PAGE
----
Electrical modalities include
• Transcutaneous Electrical Nerve Stimulation (TENS) (the most commonly used) • Interferential Current (IFC)
• Galvanic Stimulation (GS)

Common characteristics of electrotherapy stimulation TENS, IFC, and GS all apply electrical stimulation to nerves and muscles via adhesive pads placed on the skin. These devices are powered by batteries, and some units have an adapter that allows powering from an outlet.

General Stretching

General Stretching Guidelines

Stretching is very important in managing chronic pain. Stretching helps increase flexibility and help prevent injury or cramping. Stretching should be performed every single day to see the best results.

Below are some tips for stretching correctly:

1. Move into the stretch slowly
2. Hold the stretch for 10-30 seconds
3. Do not bounce
4. Keep your breathing slow
5. Stretching should not be painful (a mild comfortable pull is acceptable)

Massage Therapy

Massage therapy is used to break the chronic pain cycle by treating the soft tissue structures. The process of massage includes stroking and kneading the soft tissues of the body in order to induce relaxation, correct vertebral misalignment and release body tensions that are generally caused by muscle imbalances. Research has shown that the therapeutic physical massage induces a reduced heart rate and lowers blood pressure by release of endorphins which are a form of natural narcotics of the brain that help create a sense of well-being.

Transcutaneous Electrical Nerve Stimulation (TENS)

Transcutaneous electrical nerve stimulation is the administration of an electrical stimulus to the skin. The theory of TENS is as follows: when a non-painful stimulus is applied, it literally inhibits the perception of pain by closing the gate and blocking the transmission of a painful stimulus at spinal cord levels. Lead wires attach to the stimulator and lead to 2 to 4 electrodes that are taped to the skin. Electrodes can be placed over the painful area, surrounding the painful area, over the nerve supplying the painful area, or even on the opposite side of the body. The patient then adjusts the voltage so that sensation is perceptible but not painful. The stimulator can be used constantly, or intermittently, depending on the response of the patient. The patient may use a TENS unit at home for back pain relief on a long-term basis. High frequency stimulation, sometimes called “conventional”, is tolerable for hours, but the resultant pain relief lasts for a shorter period of time. Low-frequency stimulation, sometimes called “acupuncture-like”, is more uncomfortable and tolerable for only 20-30 minutes, but the resultant pain relief lasts longer.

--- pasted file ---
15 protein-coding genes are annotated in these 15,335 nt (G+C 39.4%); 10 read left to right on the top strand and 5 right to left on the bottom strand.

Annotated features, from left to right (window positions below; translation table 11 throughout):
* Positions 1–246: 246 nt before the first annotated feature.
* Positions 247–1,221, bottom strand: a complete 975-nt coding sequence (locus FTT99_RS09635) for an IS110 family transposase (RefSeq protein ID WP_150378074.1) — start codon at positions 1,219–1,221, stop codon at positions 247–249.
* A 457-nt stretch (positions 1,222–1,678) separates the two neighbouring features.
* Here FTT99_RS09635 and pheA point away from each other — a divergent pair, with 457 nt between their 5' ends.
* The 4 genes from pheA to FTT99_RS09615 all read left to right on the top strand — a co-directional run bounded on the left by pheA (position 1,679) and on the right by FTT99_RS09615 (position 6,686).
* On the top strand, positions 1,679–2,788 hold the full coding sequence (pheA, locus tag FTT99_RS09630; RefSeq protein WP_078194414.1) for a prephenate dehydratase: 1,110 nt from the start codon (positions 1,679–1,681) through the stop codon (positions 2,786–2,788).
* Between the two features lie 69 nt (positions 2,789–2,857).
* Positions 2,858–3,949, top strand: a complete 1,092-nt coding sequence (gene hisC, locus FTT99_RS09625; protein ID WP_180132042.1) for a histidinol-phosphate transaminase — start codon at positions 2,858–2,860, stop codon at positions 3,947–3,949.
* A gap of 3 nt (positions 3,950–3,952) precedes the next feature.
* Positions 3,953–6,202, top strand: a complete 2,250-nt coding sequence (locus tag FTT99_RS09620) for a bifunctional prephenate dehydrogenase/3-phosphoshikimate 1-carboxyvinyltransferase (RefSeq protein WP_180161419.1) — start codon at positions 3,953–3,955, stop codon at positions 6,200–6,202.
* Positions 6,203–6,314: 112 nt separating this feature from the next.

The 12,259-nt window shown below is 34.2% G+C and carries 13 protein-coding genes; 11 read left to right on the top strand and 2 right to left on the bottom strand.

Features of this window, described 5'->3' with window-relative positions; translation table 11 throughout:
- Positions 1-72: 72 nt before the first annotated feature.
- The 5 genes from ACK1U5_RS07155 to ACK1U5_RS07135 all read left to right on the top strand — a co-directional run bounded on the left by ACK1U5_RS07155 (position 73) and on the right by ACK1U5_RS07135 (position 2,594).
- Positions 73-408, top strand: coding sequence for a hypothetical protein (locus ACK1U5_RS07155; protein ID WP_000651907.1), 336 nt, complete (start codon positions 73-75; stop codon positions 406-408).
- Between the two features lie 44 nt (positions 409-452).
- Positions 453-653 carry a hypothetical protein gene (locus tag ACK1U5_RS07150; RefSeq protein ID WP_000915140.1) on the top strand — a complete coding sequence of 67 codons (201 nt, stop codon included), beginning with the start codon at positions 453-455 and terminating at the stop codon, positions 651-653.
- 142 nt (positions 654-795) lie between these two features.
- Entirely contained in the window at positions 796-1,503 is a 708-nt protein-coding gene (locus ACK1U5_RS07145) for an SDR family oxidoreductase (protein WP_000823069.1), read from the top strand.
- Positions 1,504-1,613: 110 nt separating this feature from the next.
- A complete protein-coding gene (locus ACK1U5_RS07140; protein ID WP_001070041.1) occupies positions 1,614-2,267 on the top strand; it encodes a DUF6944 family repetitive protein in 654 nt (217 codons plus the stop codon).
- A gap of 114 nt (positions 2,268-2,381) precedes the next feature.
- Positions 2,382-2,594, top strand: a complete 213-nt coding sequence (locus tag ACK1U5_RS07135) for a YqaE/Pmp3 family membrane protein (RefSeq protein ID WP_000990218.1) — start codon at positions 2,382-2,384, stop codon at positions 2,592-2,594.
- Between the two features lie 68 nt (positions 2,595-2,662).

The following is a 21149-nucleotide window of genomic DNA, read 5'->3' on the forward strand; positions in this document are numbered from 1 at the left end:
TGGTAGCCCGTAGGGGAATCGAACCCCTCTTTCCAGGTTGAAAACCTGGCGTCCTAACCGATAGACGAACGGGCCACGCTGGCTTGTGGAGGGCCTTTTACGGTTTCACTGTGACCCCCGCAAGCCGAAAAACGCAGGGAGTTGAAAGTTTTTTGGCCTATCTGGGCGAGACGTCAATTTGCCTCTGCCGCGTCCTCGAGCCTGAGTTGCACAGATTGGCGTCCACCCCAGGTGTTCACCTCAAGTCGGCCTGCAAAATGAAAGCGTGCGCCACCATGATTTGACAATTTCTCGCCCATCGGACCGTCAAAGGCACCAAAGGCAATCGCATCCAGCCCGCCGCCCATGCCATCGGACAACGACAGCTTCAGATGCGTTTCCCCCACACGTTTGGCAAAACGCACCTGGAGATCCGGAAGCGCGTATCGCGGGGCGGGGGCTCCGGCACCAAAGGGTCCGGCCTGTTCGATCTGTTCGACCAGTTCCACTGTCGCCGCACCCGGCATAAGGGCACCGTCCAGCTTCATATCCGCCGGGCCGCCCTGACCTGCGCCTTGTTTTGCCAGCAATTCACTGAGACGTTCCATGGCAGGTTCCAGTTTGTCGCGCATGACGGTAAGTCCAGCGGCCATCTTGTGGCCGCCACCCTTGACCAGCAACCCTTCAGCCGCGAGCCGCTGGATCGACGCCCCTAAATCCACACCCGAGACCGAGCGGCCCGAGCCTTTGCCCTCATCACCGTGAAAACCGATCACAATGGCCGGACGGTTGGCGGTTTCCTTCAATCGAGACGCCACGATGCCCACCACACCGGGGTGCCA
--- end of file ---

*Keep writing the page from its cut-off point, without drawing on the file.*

Yoga

The meaning of the word Yoga is “union”: the integration of physical, mental, and spiritual energies that enhance health and wellbeing. Yoga teaches a basic principle of mind /body unity, if the mind is chronically restless and agitated the health of the body will be compromised; and if the body is in poor health, mental strength and clarity will be adversely affected. The practice of yoga can counter these ill effects, restoring mental and physical health. The physical posture, breathing exercise, and meditation practices of yoga have been proven to reduce stress, lower blood pressure, regulate heart rate, and even retard the aging process. Yoga therapy is useful in management of pain. Yoga requires one to focus on the energies within to harmonize the body, mind, and spirit. By focusing on your inner energy you can bring yourself to a higher level of awareness. There are many different styles of yoga. The difference in styles is the emphasis or focus, and no style is better than the other, but a matter of personal choice. Some styles focus on body alignment, movement; breathe coordination, flow from one posture to another, or just holding a posture.

Your Physician

Dr. Richard L. Smith – A Harvard fellowship trained physician who is double board certified in anesthesiology and pain management.

Dr. Smith is a caring compassionate physician who has practiced pain management for over 20 years. Dr. Smith has treated over 10,000 patients with chronic and acute pain and helped them find relief.

“Let Dr. Richard L. Smith be your first resource for your Pain Management needs”